Tuesday, November 27, 2012

How Teachers Teach Vocab (521)

 Biology is a particularly tough subject for freshman high school students. Part of the difficulty is the massive amount of difficult, new vocabulary students must learn. Each unit comes with 15-20 new words that students must learn. For instance, in my classes right now, we are covering “The Chemistry of Biology” in Unit 2. Students must learn 17 words related to this unit, including: polarity, enzyme, carbohydrate, and polymer. Although this is challenging, the advantage for incoming students who are new to biology is that everyone is on the same playing field. No one knows the language of biology so everyone has to start from scratch. That may be particularly helpful for English language learners, who are accustomed to their peers understanding the vocabulary better than they do. The emphasis on vocabulary for biology students is imperative, particularly in teaching science literacy. Keeping that in mind, vocabulary should always be taught in context so that students better understand what their reading and so they can put their thoughts into words more eloquently.

After taking the “Reading Strategies Inventory” in the article, “From practice to preaching: helping content area teachers teach comprehension” (Bennett, 2003), I was surprised my score wasn’t higher. My means were: 3.8 for global reading strategies, 4.8 for problem solving strategies, and 3.9 for support reading strategies (out of 5). Upon reflection, I believe this is because I have never really thought about how I read. I began reading fluently at a very young age. I don’t remember how I learned to read. My mother says I just came in and started reading one day. I was always placed in the advanced reading groups in elementary school and was exempt from many of the basic college English and literature classes required for graduation because of my high test scores on vocabulary, reading comprehension, and writing skills. I’ve always been a reader, learning much from the readings I was assigned and reading for pleasure in my free time. Even though my personal history indicates I have adept reading strategy skills, I’ve never applied metacognition to how I developed these skills. This exercise will help make me a better teacher because I am becoming more aware of how students learn to read and what strategies I can teach them to improve their reading comprehension.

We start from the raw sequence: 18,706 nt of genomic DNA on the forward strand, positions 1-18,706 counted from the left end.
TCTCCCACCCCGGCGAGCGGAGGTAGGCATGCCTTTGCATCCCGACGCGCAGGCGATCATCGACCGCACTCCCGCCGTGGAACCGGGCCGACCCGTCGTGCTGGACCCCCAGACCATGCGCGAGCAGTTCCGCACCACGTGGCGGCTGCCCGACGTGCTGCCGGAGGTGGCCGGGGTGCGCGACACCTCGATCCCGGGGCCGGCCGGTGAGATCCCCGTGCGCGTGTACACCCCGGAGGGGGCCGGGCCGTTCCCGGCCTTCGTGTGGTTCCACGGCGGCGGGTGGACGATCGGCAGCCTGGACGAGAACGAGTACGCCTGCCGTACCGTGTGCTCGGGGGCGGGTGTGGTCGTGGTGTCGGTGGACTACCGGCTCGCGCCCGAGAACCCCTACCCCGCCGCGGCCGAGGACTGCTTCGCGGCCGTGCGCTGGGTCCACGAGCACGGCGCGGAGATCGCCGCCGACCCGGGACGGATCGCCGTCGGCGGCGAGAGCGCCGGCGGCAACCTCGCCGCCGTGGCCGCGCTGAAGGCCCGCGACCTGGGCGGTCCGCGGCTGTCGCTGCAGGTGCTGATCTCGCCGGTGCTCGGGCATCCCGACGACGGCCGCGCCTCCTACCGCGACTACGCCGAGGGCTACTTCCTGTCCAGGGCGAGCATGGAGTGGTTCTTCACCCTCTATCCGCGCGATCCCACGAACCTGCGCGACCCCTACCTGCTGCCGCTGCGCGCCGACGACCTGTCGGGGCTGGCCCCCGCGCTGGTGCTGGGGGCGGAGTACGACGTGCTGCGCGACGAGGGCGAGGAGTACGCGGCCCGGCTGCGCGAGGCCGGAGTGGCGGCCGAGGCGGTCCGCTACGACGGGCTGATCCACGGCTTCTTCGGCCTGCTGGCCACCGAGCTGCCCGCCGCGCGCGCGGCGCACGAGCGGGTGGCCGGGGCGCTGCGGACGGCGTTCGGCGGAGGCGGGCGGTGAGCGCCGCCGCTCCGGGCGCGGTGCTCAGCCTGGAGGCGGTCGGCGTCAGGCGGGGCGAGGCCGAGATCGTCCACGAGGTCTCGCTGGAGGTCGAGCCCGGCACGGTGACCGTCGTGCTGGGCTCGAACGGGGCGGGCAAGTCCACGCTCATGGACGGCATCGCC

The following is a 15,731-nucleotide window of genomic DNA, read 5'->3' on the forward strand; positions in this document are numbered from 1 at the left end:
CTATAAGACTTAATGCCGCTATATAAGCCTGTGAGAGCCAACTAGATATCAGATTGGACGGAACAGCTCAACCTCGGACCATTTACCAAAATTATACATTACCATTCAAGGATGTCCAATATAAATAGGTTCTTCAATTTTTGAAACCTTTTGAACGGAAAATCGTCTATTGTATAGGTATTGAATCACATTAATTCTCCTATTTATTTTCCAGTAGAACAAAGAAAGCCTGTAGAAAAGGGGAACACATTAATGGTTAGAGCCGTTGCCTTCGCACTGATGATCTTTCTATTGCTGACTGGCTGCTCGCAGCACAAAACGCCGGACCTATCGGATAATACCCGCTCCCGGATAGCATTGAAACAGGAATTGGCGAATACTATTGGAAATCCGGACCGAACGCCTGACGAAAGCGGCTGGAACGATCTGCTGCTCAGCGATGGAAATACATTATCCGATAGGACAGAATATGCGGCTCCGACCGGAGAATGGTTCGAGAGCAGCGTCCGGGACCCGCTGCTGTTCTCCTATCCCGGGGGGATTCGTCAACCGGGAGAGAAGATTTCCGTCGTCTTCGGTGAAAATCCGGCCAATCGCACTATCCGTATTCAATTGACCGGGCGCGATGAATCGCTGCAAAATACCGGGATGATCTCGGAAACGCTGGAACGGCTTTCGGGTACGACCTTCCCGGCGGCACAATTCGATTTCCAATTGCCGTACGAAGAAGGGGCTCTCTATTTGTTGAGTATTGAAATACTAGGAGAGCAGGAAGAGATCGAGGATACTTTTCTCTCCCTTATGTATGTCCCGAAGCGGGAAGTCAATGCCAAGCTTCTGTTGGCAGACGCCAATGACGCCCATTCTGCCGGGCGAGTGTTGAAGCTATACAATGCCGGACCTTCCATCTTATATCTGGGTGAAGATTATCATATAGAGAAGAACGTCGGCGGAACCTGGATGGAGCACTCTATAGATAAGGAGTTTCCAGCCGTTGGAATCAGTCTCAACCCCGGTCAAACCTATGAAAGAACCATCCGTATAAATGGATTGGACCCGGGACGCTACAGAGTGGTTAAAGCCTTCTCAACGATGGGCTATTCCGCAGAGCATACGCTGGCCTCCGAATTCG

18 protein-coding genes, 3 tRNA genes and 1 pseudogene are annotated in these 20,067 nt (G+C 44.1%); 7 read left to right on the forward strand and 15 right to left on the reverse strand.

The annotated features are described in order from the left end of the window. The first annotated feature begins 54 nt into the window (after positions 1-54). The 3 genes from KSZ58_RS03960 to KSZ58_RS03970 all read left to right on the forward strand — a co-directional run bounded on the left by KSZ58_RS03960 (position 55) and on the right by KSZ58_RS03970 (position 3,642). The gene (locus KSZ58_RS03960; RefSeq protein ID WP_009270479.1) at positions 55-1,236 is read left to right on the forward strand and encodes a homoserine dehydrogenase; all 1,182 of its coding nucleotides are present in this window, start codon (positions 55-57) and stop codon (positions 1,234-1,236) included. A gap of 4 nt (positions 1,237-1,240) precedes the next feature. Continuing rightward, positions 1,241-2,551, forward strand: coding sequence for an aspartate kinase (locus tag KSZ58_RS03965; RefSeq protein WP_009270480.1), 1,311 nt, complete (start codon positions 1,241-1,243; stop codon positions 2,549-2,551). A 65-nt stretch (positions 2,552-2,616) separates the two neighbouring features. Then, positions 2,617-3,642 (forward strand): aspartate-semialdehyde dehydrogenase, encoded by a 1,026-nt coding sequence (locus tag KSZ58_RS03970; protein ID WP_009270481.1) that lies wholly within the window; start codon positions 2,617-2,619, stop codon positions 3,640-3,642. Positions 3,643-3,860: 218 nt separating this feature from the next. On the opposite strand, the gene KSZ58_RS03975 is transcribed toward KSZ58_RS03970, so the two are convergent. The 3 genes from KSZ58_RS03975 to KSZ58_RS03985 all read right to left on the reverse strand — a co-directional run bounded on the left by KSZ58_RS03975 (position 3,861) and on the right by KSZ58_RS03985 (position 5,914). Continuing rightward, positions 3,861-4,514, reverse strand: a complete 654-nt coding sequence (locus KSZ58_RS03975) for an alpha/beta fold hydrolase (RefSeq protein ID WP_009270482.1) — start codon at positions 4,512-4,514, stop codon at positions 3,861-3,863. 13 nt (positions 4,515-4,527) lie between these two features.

After observing 4 teachers and conducting a short, follow-up interview on their strategies for teaching content vocabulary, I organized their collective information into a list, which can be seen below:

“How do you select the words for your students to learn?”
·       Most teachers said that they use the bolded words in the textbook accompanying the unit to teach their students. Sometimes, these words are selected by the department.

“How do you teach the vocabulary to your students?”
·       Word wall
·       Flashcards
·       Graphic Organizers & Word Maps
o   Such as “4-Square”
o   Must include: word, definition (in your own words), example, picture.
·       Students create sentences to use each word in context
·       One of the tips I heard repeatedly was, “Relate the words to their interests and backgrounds”. Students remember words better when they link it to a visual image of something they already know. For instance, when learning “polarity”, students think of polar bears, which live in the north pole. The Earth’s poles have polarity due to magnetic fields (a positive and negative side). The polarity of a molecule is the same thing (different ends due to a positive side and a negative side).
·       Write an essay related to the unit. Must include 5-7 vocab words.
·       7-Degrees of Separation:
o   An exercise where students take two very different vocabulary words from the unit and must link them together with other vocab words. They can use any words they want from the vocabulary but they must justify the connection. For instance, in psychology, you might use this exercise to link “acetylcholine” and “humanities”. Students have to connect those two very distinct words with other vocab words. The end result might be something like: acetylcholine-neurotransmitter-brain-neurobiology-perspective-humanities. Students then have to justify why they used their words to make the connection. There are no right or wrong answers.

 “How do you check to make sure they are learning these words?”
·       Quizzes and tests
·       Check notebooks weekly. Complete vocab with definitions part of full credit.
·       Homework or assignments, such as complete and correct flashcards and worksheets—turn in and give credit.
·       Oral assessments—test class by giving definition. They have to come up with word. Or, give the class the word and ask them for the definition.
o   This could be turned into a game in teams for points (extra credit).
·       Jeopardy vocab

“How do you use the vocabulary they’ve learned to improve their reading comprehension?”
·       Give extra credit for students who use the words correctly in a sentence (written or oral).
·       Include vocabulary in readings so students can see the words in context.
·       Preview before they start reading (skim, look at pictures, tables, graphs, read the bolded headings to get an idea of what they are about to read).
·       Try to come up with a definition from reading it in context and using root words, suffixes and prefixes.
o   This could even be turned into a game where each team has to come up with their “best guess” of the definition of the word. The team that comes closest wins the round and gets a point. The team with the most points gets extra credit (or a raffle ticket or some sort of small prize or reward)

Bennett, M. B. (2003). From practice to preaching: helping content area teachers teach comprehension. Voices from the Middle, 11(1), 31-34.

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